Little is known about the rapidly-spreading viral respiratory illness, which first appeared in 2012. Before the recent Saudi cases, WHO was notified of at least 50 people instances of MERS, 30 of which were fatal.
In addition to the recent one in Italy, clusters have been confirmed in Saudi Arabia, Jordan, Qatar, the United Arab Emirates, Germany, France, Tunisia and the United Kingdom.
Tens of thousands of people took to the streets in Turkey’s four biggest cities on Sunday and clashed with riot police firing tear gas on the third day of the fiercest anti-government demonstrations in years.
The din of car horns and residents banging pots and pans from balconies in support of the protests resonated across neighborhoods in Istanbul and Ankara late into the night, as hundreds of demonstrators skirmished with riot police.
Roads around Prime Minister Tayyip Erdogan’s office in Istanbul were sealed off as police fired tear gas to push back protesters, and police raided a shopping complex in the centre of the capital Ankara where they believed demonstrators were sheltering, detaining several hundred.
Erdogan blamed the main secular opposition party for inciting the crowds, whom he called “a few looters”, and said the protests were aimed at depriving his ruling AK Party of votes as elections begin next year.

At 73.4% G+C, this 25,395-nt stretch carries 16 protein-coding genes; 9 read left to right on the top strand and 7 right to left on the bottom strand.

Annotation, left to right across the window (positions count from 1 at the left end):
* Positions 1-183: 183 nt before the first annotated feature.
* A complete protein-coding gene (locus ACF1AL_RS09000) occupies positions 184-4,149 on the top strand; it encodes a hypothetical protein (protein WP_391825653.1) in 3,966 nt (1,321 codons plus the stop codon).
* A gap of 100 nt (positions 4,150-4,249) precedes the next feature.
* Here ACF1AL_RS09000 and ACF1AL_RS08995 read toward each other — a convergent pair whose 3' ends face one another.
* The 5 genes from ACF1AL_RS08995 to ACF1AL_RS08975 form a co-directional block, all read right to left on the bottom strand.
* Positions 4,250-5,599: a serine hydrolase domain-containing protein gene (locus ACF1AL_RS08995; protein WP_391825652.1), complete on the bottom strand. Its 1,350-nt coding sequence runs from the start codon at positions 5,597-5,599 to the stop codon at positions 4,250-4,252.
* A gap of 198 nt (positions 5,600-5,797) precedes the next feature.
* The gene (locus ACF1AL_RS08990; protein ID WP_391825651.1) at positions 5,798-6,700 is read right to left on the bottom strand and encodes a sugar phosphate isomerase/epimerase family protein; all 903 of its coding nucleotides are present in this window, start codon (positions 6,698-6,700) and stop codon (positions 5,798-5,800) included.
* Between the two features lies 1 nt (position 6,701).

Interior Minister Muammer Guler said there had been more than 200 demonstrations in 67 cities around the country, according to the Hurriyet newspaper.
The unrest erupted on Friday when trees were torn down at a park in Istanbul’s main Taksim Square under government plans to redevelop the area, but widened into a broad show of defiance against the Islamist-rooted Justice and Development Party (AKP).
China has condemned the Philippines over a Navy warship grounded on the disputed Spratly Islands in the South China Sea (West Philippine Sea), noting that the illegal grounding of the vessel on the Ayungin Shoal (Ren’ai Reef) is a “serious encroachment of territorial sovereignty.”
It also warned the Philippine government not to stir up the situation in the South China Sea any further.